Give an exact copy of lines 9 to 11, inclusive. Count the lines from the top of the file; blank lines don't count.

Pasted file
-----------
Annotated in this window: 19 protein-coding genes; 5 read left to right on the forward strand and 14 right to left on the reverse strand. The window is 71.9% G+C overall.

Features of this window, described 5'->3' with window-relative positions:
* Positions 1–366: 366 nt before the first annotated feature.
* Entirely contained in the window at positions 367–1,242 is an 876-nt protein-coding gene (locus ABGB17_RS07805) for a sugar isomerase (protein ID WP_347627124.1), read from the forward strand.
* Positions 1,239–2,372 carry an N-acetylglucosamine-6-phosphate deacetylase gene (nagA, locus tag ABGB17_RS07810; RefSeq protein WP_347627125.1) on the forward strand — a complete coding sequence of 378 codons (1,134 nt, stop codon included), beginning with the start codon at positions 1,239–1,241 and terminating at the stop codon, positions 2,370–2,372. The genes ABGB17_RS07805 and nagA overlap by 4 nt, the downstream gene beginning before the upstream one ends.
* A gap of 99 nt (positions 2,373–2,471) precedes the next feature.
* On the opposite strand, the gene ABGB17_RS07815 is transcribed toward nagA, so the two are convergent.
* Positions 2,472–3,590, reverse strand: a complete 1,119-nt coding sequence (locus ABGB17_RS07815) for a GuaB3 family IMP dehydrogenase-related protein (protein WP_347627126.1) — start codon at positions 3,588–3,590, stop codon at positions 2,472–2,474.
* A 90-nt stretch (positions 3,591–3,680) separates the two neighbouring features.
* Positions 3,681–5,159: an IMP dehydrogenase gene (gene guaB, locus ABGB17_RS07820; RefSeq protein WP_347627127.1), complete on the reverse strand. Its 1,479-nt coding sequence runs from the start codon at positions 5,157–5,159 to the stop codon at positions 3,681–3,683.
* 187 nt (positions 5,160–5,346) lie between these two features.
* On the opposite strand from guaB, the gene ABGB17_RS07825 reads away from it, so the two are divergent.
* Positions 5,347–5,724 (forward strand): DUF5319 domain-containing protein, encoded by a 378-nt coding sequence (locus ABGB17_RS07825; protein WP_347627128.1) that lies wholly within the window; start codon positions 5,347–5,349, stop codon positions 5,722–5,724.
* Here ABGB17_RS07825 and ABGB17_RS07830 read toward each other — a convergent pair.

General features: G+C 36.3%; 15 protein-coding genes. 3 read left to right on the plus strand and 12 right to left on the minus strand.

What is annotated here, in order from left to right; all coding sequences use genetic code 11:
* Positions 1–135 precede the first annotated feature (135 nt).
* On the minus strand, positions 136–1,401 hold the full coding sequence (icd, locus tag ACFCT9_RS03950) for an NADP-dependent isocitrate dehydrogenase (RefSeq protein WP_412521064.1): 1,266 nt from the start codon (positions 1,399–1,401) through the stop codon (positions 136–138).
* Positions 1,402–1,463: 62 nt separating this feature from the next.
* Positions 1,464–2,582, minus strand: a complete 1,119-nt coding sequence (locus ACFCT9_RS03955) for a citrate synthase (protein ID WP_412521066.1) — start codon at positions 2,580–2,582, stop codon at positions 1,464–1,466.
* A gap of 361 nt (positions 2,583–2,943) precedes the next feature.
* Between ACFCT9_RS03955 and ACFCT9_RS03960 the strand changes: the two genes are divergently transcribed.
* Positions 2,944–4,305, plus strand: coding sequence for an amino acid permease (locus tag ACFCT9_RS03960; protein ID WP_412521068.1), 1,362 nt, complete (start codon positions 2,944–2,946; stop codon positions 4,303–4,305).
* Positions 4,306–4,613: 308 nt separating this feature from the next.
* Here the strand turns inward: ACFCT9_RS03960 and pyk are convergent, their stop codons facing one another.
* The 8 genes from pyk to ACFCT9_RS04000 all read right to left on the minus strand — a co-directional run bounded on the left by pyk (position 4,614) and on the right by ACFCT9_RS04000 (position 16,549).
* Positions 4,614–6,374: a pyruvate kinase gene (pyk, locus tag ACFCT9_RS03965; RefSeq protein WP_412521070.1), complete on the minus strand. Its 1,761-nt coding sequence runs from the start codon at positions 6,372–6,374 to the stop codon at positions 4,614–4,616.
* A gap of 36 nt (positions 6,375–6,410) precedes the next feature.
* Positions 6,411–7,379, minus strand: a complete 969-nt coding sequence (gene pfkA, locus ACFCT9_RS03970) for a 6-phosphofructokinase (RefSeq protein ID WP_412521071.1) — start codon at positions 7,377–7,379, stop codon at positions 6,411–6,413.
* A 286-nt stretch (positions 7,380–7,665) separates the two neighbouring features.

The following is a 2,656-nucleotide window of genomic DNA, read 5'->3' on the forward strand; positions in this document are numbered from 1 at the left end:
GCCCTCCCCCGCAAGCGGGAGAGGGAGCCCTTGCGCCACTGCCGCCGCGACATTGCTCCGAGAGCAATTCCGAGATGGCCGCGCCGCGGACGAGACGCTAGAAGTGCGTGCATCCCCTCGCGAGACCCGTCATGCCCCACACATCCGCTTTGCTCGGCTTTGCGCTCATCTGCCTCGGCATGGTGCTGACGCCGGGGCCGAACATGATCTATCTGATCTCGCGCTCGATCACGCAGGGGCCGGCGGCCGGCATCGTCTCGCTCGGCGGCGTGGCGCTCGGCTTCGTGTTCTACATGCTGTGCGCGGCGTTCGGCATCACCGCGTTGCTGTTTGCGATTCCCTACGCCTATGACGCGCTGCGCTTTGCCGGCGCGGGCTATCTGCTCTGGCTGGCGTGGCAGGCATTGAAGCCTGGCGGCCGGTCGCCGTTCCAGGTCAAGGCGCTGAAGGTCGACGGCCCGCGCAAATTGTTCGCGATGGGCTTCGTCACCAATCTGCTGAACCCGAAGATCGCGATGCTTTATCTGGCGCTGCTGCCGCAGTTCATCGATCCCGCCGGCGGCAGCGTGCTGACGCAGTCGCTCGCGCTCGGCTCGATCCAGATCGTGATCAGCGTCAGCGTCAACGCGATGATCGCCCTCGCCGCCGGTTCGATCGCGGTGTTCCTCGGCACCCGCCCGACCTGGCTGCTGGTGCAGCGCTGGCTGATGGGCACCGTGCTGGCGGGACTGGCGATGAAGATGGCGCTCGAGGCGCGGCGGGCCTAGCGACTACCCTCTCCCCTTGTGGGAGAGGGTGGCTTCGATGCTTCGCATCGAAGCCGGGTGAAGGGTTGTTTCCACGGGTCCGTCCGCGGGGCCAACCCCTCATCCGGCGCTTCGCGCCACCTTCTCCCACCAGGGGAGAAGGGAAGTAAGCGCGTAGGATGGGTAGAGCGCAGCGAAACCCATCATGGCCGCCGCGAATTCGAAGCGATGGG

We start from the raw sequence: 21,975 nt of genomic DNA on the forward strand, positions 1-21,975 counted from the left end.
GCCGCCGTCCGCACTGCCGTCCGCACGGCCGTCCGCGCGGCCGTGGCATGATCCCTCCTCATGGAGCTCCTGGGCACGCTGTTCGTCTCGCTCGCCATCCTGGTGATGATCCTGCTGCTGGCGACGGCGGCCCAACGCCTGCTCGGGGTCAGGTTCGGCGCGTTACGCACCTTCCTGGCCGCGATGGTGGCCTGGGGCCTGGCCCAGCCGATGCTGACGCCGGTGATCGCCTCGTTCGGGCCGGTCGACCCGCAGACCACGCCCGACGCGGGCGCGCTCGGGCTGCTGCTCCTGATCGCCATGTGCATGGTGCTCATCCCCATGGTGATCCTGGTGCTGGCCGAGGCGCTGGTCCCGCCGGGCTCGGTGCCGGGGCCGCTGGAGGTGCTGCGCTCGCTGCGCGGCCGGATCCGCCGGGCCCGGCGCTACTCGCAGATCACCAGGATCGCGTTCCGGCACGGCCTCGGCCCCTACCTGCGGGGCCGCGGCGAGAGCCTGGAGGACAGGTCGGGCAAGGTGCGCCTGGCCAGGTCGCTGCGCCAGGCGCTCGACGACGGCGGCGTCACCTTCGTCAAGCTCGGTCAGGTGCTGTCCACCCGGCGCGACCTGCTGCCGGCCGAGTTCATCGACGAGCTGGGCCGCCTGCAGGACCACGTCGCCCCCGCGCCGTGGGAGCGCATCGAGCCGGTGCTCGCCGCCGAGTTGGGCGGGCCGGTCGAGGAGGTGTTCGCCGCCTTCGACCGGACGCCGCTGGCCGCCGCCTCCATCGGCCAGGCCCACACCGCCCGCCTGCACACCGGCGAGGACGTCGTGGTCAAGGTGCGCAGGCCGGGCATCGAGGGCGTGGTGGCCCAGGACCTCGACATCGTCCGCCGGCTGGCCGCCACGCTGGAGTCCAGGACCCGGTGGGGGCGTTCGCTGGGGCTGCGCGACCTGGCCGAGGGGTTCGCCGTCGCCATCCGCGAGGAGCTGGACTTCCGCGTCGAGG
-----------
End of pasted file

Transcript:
* A 90-nt stretch (positions 3,591–3,680) separates the two neighbouring features.
* Positions 3,681–5,159: an IMP dehydrogenase gene (gene guaB, locus ABGB17_RS07820; RefSeq protein WP_347627127.1), complete on the reverse strand. Its 1,479-nt coding sequence runs from the start codon at positions 5,157–5,159 to the stop codon at positions 3,681–3,683.
* 187 nt (positions 5,160–5,346) lie between these two features.